The process of making mezcal is a true art. Each little detail makes a big impact on the final product, and unlike many other spirits, traditional mezcal is made without the use of large industrial machinery that is designed to make the precise calculations easier. With traditional mezcal, it’s all done by hand. Everything from the flavor to the aromas to the ABV is defined by micro-decisions that the maestro mezcalero makes throughout the several-week process that it takes to produce a batch of mezcal.
Wahaka Mezcal was one of the first brands that got me excited about mezcal and how it was created. I’d been sipping agave Espadin for several years, but I hadn’t had much exposure to mezcal made with wild agave until I tasted the Wahaka Madre-cuishe. It was far sweeter and more vegetal than any of the mezcals I’d previously tried, and it got me interested learning more about how different mezcals could have such wildly different flavors.
Getting to Wahaka
Earlier this spring, we had the opportunity to visit the Wahaka Mezcal palenque (distillery) in San Dionisio Ocotepec, Oaxaca to learn more about the process that defines each batch. The drive out to the Wahaka palenque is incredible. We took a slightly longer route that headed south on route 175 out of Oaxaca City and then shot East through Santa Catarina Minas and San Baltazar Chichicapam. The road twists through beautiful countryside that offers fantastic views of the mountainous and rugged terrain. We pulled into the Wahaka palenque and were greeted by their maestro mezcalero, Alberto Morales and his brother-in-law. They had just cooked a batch of agave, and the smell of freshly smoked pinas (agave hearts) filled the air.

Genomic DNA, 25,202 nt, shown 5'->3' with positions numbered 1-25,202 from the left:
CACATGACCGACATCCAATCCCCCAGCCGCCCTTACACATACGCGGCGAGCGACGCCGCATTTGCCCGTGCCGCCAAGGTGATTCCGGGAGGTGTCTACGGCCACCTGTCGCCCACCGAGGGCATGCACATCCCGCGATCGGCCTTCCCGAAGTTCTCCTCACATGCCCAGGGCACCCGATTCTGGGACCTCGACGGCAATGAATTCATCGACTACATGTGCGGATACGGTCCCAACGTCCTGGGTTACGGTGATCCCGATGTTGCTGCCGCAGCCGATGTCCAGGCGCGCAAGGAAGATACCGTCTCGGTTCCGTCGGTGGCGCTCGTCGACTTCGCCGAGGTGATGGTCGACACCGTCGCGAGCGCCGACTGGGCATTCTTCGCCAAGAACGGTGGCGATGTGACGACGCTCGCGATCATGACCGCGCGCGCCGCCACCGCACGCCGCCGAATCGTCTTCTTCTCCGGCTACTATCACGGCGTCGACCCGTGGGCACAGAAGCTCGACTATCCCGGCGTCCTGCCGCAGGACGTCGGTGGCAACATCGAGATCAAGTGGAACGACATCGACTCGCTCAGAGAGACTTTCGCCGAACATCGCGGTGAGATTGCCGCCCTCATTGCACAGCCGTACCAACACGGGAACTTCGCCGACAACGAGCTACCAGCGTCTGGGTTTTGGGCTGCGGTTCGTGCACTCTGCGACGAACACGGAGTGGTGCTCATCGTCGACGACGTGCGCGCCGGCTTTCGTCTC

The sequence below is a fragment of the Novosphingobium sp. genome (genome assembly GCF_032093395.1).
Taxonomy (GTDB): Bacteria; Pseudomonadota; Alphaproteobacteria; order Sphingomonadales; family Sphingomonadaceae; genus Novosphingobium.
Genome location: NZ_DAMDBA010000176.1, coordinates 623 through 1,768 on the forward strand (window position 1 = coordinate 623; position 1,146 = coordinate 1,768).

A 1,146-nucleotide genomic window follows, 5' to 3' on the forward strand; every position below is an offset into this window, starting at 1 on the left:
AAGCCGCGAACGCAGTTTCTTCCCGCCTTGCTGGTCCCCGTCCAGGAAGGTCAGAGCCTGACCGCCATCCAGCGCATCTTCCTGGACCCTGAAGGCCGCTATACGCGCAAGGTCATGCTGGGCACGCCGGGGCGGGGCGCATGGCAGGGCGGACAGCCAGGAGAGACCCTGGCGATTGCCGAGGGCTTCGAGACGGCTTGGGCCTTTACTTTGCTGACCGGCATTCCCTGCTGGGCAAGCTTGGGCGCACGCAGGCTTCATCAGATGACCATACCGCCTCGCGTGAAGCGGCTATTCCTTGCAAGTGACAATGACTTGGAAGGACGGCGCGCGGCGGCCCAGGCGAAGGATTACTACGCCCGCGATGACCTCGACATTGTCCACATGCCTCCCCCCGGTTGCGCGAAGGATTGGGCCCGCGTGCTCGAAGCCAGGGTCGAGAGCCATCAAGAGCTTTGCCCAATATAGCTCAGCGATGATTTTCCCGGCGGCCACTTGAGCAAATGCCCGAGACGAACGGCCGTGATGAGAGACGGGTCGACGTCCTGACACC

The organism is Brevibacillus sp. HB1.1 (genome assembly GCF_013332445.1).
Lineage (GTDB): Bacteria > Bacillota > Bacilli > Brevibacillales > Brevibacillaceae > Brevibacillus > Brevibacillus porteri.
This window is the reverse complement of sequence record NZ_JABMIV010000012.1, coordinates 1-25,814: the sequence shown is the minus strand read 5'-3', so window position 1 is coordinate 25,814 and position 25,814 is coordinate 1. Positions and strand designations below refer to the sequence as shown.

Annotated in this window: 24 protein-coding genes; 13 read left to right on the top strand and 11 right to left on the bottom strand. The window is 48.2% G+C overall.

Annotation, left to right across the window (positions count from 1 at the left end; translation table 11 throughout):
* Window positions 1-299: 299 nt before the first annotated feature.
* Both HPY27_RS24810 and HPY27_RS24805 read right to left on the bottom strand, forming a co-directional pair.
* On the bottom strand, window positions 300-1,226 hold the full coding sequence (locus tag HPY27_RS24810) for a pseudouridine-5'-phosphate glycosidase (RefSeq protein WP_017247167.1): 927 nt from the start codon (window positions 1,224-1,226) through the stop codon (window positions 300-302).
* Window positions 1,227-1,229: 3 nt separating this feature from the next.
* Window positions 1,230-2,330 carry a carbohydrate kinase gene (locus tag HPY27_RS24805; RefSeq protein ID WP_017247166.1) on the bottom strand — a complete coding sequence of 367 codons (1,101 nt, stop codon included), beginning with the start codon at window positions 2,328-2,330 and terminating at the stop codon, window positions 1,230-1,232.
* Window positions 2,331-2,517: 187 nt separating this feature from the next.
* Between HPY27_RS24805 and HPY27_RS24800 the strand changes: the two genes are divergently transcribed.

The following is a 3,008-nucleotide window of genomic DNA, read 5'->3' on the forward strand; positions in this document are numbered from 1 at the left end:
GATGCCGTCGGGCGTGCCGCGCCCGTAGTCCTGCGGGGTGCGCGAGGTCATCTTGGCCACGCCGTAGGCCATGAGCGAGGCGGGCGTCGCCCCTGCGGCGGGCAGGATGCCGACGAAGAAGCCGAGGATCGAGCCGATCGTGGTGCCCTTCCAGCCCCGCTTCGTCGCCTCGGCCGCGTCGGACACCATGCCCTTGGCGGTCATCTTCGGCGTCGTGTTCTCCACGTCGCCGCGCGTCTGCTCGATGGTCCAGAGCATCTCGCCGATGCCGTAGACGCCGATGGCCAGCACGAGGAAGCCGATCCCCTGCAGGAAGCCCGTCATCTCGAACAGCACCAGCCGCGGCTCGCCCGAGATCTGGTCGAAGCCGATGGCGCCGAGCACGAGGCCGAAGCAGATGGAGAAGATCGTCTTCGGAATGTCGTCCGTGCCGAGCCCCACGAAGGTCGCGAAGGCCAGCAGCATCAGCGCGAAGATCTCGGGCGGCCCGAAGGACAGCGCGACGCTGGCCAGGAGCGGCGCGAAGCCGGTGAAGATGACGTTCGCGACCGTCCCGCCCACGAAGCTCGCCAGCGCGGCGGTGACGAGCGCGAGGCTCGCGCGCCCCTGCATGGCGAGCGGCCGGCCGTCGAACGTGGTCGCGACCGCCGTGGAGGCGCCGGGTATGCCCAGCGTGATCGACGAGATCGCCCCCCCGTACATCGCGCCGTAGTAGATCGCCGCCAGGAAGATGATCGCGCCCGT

One of the biggest factors in mezcal production is the agave that is used. According to the Consejo Regulador del Mezcal, about 85% of certified mezcal is made with agave Espadin. The other agave varieties create very unique profiles based on the terrain in which they’re grown and myriad other factors related to the 8-25+ years that it takes for the them to reach maturity. The maestro mezcalero must be diligent with the agave being used, knowing that “a few bad apples can spoil the batch.”
Alberto and his team closely examine all of their agave before production. They let all of their agave grow to the natural maturity before harvesting, so they’re really just checking for anything that may add unintentional funk to their spirits. They currently use the following types of agave in various different batches: Espadin, Madre-cuishe, Tobala, Tepeztate, and Jabali.
The Stone Oven
Like other traditional mezcals, Wahaka uses a horno (pit oven) to cook their agave. The horno (as pictured) is made from a hole in the ground that is lined with volcanic rock, which gets extremely hot from the the burning wood that is used to heat the oven. Once the oven is hot with smoking wood and heat from the volcanic rocks, the agave is added and several layers of soil, agave leaves, and cloth are piled on top to insulate the smoldering pile of agave. Depending on the type of agave, this smoking can take 3-5 days.
We tasted some of the freshly cooked agave before it was further processed. The cooked agave is sweet and juicy. It has lots of sugar and the fibers pull apart into delicious strips that taste like a cross between cooked apples and wet dates.